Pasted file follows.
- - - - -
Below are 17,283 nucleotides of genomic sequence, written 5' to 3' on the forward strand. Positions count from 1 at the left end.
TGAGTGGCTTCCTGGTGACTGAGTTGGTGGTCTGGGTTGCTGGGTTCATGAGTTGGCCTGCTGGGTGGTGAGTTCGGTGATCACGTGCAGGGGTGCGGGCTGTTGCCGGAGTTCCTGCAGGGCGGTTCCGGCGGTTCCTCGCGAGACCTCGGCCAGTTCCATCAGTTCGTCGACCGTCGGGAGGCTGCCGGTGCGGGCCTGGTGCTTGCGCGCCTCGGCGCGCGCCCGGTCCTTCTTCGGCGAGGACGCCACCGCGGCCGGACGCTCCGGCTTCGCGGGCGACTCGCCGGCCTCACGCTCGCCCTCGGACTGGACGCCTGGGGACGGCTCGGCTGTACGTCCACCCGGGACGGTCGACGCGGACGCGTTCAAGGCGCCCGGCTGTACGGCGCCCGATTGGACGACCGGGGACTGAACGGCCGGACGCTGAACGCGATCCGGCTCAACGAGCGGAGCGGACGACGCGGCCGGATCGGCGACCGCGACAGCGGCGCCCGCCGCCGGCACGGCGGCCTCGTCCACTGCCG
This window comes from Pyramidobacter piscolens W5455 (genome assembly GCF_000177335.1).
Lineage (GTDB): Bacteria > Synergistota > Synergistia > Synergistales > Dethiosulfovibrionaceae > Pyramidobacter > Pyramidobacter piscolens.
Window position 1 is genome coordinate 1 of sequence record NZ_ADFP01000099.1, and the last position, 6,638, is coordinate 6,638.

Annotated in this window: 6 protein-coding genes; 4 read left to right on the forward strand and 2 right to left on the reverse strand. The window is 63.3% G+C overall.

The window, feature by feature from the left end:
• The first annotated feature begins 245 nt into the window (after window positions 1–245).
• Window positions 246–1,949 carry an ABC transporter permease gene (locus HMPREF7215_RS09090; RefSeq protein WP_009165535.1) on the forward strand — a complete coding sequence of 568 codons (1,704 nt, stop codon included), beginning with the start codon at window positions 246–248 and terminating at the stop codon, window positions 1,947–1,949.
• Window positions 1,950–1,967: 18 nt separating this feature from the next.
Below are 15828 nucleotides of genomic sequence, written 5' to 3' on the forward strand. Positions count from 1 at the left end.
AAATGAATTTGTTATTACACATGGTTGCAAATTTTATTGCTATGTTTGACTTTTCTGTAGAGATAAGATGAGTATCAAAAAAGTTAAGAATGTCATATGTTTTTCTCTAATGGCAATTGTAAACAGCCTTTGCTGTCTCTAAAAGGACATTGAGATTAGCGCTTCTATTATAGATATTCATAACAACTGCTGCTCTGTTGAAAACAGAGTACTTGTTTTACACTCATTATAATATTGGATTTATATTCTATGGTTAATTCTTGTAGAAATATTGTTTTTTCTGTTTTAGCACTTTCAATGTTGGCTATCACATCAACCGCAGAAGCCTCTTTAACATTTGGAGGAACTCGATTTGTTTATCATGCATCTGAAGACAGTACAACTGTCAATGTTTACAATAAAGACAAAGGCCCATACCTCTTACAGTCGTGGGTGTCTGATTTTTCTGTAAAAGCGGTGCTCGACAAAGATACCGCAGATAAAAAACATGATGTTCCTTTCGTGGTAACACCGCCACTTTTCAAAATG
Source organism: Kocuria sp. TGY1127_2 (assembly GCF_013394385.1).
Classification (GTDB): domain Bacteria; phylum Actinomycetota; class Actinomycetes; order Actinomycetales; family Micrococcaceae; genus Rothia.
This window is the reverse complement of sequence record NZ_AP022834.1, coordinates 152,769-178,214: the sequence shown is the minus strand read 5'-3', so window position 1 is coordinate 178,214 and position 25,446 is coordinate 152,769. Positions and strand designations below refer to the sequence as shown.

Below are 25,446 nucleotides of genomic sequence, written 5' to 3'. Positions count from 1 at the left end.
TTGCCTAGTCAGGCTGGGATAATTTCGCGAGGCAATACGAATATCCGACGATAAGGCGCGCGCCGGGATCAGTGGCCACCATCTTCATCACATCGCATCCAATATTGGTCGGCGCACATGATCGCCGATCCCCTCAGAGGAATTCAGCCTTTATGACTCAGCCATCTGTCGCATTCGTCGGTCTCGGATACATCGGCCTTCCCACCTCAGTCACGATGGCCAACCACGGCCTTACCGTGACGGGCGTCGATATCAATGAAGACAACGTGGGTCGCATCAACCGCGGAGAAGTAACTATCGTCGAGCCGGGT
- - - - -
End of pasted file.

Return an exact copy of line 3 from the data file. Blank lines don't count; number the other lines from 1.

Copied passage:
This window comes from Pyramidobacter piscolens W5455 (genome assembly GCF_000177335.1).